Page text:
Collective Provenances: authorial reflexivity
My research motivation has a history that has formed the assumptions that underlay this thesis. This comes out of my experience of nine other collective sites of cultural production that I have been part of since 1968. This other history is both intertwined with the specific provenance of Exploding Cinema and provides an underlying frame for the interpretation made in this thesis. In the interests of reflexivity and to show the continuum of collective activity I will outline this experience.
I have repeatedly been drawn to collective cultural production in the last thirty years. In the last ten years I have become aware of how poorly these particular British collective experiences have been recorded, documented, written about, criticised, archived and ultimately historicised. With few exceptions these historicising processes have occurred very little. Of course some of these collective endeavours probably need little more than a footnote in history. The lack of historical representations of others is without doubt caused by other factors that are contingent on the formation of historical knowledges. The tendency not to focus on them may be a reflection of history's fascination with leading personalities and a simple set of outcomes organised as a linear and 'readable' narrative rather than with processes, relations, discursive formations and communicative flows, networks and diffuse social contexts.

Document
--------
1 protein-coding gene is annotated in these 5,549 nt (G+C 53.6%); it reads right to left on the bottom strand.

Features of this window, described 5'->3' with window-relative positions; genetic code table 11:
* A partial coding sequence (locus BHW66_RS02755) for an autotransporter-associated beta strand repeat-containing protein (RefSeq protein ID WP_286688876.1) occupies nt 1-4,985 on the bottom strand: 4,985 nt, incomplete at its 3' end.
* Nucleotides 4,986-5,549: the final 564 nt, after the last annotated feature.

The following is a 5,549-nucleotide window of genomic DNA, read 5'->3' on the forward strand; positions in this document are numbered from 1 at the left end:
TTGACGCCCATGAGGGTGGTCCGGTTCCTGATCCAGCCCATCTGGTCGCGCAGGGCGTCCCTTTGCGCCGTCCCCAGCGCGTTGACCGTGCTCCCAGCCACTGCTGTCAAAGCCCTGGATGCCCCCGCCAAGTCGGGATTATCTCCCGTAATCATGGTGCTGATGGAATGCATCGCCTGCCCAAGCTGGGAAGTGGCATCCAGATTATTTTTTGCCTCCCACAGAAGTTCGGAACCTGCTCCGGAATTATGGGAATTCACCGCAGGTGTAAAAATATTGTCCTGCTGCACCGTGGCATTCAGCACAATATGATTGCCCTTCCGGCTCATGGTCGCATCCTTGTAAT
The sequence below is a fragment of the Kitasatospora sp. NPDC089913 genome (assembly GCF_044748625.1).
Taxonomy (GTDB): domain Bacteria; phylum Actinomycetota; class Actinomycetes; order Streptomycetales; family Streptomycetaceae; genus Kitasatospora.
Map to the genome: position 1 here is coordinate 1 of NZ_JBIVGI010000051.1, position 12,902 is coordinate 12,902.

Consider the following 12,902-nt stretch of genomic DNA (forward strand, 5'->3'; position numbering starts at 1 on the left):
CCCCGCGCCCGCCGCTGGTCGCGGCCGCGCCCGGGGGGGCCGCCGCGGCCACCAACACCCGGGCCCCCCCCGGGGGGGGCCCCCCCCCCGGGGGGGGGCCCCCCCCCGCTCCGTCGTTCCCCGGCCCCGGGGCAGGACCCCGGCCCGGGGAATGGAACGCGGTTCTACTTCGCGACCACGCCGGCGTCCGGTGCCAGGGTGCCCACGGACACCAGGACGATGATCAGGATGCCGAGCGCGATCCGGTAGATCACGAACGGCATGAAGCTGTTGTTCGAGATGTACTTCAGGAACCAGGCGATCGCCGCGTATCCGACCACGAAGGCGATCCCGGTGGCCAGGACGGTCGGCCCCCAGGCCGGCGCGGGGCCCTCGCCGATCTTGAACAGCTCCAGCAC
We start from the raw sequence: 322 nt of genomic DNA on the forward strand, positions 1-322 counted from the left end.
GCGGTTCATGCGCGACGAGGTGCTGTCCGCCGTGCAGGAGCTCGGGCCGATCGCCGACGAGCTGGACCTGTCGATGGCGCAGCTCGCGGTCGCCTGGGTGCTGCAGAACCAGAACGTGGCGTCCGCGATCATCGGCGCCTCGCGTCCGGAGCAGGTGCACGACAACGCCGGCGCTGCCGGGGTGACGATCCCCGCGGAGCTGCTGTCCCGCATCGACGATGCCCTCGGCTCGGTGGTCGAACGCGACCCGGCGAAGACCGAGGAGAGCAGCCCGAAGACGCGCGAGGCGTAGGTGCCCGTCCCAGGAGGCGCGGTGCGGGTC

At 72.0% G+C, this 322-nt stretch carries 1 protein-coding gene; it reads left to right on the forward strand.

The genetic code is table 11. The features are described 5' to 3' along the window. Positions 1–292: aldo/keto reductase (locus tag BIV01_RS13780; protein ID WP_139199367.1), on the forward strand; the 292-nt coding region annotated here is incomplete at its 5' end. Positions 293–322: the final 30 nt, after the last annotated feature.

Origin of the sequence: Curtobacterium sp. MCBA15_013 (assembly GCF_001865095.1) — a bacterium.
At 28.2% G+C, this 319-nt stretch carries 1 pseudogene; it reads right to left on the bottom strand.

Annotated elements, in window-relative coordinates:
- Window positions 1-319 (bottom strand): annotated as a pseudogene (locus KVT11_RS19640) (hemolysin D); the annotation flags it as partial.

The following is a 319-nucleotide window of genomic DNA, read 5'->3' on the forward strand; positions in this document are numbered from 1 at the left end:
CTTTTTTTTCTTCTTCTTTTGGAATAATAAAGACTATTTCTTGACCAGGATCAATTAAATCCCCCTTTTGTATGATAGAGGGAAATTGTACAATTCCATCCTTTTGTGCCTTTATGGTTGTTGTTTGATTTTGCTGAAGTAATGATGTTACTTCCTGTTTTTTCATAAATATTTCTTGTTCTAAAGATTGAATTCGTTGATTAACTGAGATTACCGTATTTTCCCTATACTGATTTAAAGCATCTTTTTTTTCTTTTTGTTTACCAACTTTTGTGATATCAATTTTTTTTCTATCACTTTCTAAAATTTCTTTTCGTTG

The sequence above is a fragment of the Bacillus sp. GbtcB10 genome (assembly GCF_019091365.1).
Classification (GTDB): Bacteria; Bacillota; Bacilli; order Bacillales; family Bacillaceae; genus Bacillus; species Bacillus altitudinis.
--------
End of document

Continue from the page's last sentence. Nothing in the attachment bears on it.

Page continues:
During the course of this research I have been thinking about the weak historicisation of this area and have been looking at the existing records left by these collectives.  In the account that follows I will emphasise the aspects of the collectives that are relevant to this thesis. 
 I have considered the question of reflexivity in the introduction.
 The example of Hull Time Based Arts is considered in the conclusion to this chapter.
 One important collective history that appeared as I wrote this was a 'History of the LMC' by Clive Bell that was published in the summer edition of Variant in 1999 (Vol 2 No 8 pp12-16). This was followed by a special issue of Resonance magazine, the London Musicians Collective magazine, which was notable for including multiple accounts of LMC's history. See Resonance (Vol 8 No 2 /Vol 9 No 1 Double Issue 2000)
 Foucault's Archaeology of Knowledge (orig. 1969) points to this sort of complexity in the formations of all knowledge. A detailed discussion follows in the chapter, which discusses critiques of Habermas.
 Published records are scarce and as this chapter focuses on my own experience it is often to my own records that I am referring. It was beyond the scope of the current PhD research to fully research archival sources in all these areas.
 I have followed these challenges to historical truth through the works of Keith Jenkins. From Rethinking History (1991) to Why History: ethics and postmodernity (1999). This discursive field challenges the selective nature of historical method and its reductive and ideologically motivated effects. It also reveals the literary nature of historical narratives. It is these considerations that lead to the personal dimension in this text and also my choice of open-ended structure, which is intended to be more of a collage or mosaic than narrative.